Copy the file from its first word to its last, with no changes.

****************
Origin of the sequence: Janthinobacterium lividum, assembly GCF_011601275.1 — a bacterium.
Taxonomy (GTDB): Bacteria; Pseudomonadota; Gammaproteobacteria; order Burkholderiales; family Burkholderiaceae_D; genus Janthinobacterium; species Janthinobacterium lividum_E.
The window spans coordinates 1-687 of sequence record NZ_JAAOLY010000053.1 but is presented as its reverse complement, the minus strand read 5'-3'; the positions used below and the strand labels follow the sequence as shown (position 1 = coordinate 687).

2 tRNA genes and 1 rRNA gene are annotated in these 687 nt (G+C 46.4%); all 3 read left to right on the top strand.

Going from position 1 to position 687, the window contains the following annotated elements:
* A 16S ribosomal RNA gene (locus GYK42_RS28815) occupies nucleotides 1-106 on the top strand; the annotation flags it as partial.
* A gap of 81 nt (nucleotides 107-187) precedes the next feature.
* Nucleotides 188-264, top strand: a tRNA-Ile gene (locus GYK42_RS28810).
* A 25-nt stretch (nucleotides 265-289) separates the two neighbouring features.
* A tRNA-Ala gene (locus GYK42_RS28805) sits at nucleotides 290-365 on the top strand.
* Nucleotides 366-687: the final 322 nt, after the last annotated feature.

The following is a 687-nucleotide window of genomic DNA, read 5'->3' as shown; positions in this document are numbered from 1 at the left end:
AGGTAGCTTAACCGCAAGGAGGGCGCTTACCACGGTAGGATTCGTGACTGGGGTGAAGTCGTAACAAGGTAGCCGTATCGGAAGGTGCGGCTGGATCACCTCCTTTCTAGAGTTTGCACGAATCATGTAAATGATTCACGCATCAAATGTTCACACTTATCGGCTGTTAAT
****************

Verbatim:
Origin of the sequence: Janthinobacterium lividum, assembly GCF_011601275.1 — a bacterium.
Taxonomy (GTDB): Bacteria; Pseudomonadota; Gammaproteobacteria; order Burkholderiales; family Burkholderiaceae_D; genus Janthinobacterium; species Janthinobacterium lividum_E.
The window spans coordinates 1-687 of sequence record NZ_JAAOLY010000053.1 but is presented as its reverse complement, the minus strand read 5'-3'; the positions used below and the strand labels follow the sequence as shown (position 1 = coordinate 687).

2 tRNA genes and 1 rRNA gene are annotated in these 687 nt (G+C 46.4%); all 3 read left to right on the top strand.

Going from position 1 to position 687, the window contains the following annotated elements:
* A 16S ribosomal RNA gene (locus GYK42_RS28815) occupies nucleotides 1-106 on the top strand; the annotation flags it as partial.
* A gap of 81 nt (nucleotides 107-187) precedes the next feature.
* Nucleotides 188-264, top strand: a tRNA-Ile gene (locus GYK42_RS28810).
* A 25-nt stretch (nucleotides 265-289) separates the two neighbouring features.
* A tRNA-Ala gene (locus GYK42_RS28805) sits at nucleotides 290-365 on the top strand.
* Nucleotides 366-687: the final 322 nt, after the last annotated feature.

The following is a 687-nucleotide window of genomic DNA, read 5'->3' as shown; positions in this document are numbered from 1 at the left end:
AGGTAGCTTAACCGCAAGGAGGGCGCTTACCACGGTAGGATTCGTGACTGGGGTGAAGTCGTAACAAGGTAGCCGTATCGGAAGGTGCGGCTGGATCACCTCCTTTCTAGAGTTTGCACGAATCATGTAAATGATTCACGCATCAAATGTTCACACTTATCGGCTGTTAAT